**INTRODUCTION**. In early June of this year, Jay Jacobs and I started having a long email / phone call discussion about risk modeling, model comparisons, descriptive statistics, and risk management in general. At some point in our conversation the topic of Excel add-ins came up and how nice it would be to NOT have to rely upon 3rd party add-ins that cost between hundreds and thousands of dollars to acquire. You can sort of think of the 80-20 rule when it comes to out of the box Excel functionality – though it is probably more like 95-5 depending on your profession – most of the functionality you need to perform analysis is there. However, there are at least two capabilities not included in Excel that are useful for risk modeling and analysis: the betaPERT distribution and Monte Carlo simulation. Thus, the need for costly 3rd-party add-ins or a free alternative, the OpenPERT add-in.

**ABOUT BETAPERT.** You can get very thorough explanations about the betaPERT distribution here, here, and here. What follows is the ‘cliff notes’ version. The betaPERT distribution is often used for modeling subject matter expert estimates in scenarios where there is no data or not enough of it. The underlying distribution is the beta distribution (which is included in Microsoft Office Excel). If we can over-simply and define a distribution as a collection or range of values – the betaPERT distribution when initially used with three values, such as minimum, most likely (think mode) and maximum values will create a distribution of values (output) that can then be used for statistical analysis and modeling. By introducing a fourth parameter – which I will refer to as confidence, regarding the ‘most likely’ estimate – we can account for the kurtosis – or peakedness – of the distribution.

**WHO USES BETAPERT?** There are a few professions and disciplines that leverage the betaPERT distribution:

Project Management – The project management profession is most often associated with betaPERT. PERT stands for Program (or Project) Evaluation and Review Technique. PERT was developed by the Navy and Booz-Allen-Hamilton back in the 1950’s (ref.1; see below ) – as part of the Polaris missile program. Anyway, it is often used today in project management for project / task planning and I believe it is covered as part of the PMP certification curriculum.

Risk Analysis / Modeling – There are some risk analysis scenarios where due to a lack of data, estimates are used to bring form to components of scenarios that factor into risk. The FAIR methodology – specifically some tools that leverage the FAIR methodology as applied to IT risk – is such an example of using betaPERT for risk analysis and risk modeling.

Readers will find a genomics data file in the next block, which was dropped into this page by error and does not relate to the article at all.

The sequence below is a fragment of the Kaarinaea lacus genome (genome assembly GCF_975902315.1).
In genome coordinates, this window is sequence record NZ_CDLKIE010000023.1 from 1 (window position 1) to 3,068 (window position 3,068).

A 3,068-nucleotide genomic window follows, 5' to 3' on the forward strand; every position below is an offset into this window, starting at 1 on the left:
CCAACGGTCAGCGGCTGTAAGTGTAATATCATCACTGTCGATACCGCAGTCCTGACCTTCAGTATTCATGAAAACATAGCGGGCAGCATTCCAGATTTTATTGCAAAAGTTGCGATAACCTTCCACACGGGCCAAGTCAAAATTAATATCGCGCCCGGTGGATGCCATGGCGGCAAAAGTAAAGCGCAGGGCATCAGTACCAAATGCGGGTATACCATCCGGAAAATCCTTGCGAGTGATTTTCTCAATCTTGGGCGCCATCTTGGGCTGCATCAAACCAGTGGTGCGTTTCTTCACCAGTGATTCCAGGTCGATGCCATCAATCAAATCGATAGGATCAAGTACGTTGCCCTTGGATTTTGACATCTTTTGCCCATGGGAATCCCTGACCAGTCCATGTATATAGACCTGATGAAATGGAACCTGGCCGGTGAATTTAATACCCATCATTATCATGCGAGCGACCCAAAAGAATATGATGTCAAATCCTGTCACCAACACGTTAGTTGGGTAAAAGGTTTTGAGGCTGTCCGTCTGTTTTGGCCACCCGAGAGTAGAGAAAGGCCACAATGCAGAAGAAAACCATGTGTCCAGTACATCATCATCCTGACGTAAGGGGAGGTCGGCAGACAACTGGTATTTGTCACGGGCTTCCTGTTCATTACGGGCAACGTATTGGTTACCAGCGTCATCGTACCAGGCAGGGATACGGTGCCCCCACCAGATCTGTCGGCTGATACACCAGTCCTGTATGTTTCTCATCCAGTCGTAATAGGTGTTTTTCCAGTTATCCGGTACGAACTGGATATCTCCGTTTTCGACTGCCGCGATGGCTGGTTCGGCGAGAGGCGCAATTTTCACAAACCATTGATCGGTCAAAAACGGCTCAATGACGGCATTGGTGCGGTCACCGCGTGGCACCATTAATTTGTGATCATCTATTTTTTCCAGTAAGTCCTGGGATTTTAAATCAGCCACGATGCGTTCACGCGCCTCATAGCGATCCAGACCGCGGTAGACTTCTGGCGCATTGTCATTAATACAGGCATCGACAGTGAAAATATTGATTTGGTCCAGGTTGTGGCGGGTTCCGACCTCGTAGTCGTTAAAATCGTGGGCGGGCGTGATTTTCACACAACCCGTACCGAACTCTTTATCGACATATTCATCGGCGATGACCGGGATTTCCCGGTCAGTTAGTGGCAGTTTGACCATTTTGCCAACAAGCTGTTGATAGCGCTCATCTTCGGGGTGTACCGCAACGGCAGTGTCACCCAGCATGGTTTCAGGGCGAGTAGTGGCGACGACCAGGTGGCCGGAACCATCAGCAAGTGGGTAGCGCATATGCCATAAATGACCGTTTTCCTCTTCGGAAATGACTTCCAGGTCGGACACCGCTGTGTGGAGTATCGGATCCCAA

Ad-Hoc Analysis – There are many times where having access to a distribution like betaPERT is useful outside the disciplines listed above. For example, if a baker is looking to compare the price of her/his product with the rest of the market – data could be collected, a distribution created, and analysis could occur. Or, maybe a church is analyzing its year to year growth and wants to create a dynamic model that accounts for both probable growth and shrinkage – betaPERT can help with that as well.

**OPENPERT ADD-IN FOR MICROSOFT OFFICE EXCEL.** Jay and I developed the OpenPERT add-in as an alternative to paying money to leverage the betaPERT distribution. Of course, we underestimated the complexity of not only creating an Excel add-in but also working with the distribution itself and specific cases where divide by zero errors can occur. That said, we are very pleased with version 1.0 of OpenPERT and are excited about future enhancements as well as releasing examples of problem scenarios that are better understood with betaPERT analysis. Version 1.0 has been tested on Microsoft Office Excel 2007 and 2010; on both 32 bit and 64 bit Microsoft Windows operating systems. Version 1.0 of OpenPERT is not supported on ANY Microsoft Office for Mac products.

The project home of OpenPERT is here.

The downloads page is here. Even if you are familiar with the betaPERT distribution, please read the reference guide before installing and using the OpenPERT add-in.

Your feedback is welcome via support@openpert.org

Finally – On behalf of Jay and myself – a special thank you to members of the Society of Information Risk Analysts (SIRA) that helped test and provided feedback on the OpenPERT add-in. Find out more about SIRA here.

*Ref. 1 – Malcolm, D. G., J. H. Roseboom, C. E. Clark, W. Fazar Application of a Technique for Research and Development Program Evaluation OPERATIONS RESEARCH Vol. 7, No. 5, September-October 1959, pp. 646-669*

[…] Chris Hayes (and I) have released the 1.0 version of OpenPERT. I had a sneaking suspicion that most people would do what I did with my first excel […]

Sounds like a nice contribution to the community. I don’t have Windows at my present job, so I hope to see a LibreOffice or MS Office Mac port in the future.

[…] to the Risk Hose podcast. From some of the discussions on Monte Carlo simulations and PERT, and the openPERT project, I believe these can also be of great benefit in strengthening the definition of both a […]

Hi there – OpenPERT sounds like a great tool for those using Microsoft Excel. I know that Barbecana, a risk software company based out of Houston, makes a schedule risk analysis add-in for Microsoft Project.

Anyways, thanks for sharing! – Aly

[…] OpenPERT: Excel add-in for risk modeling (among other […]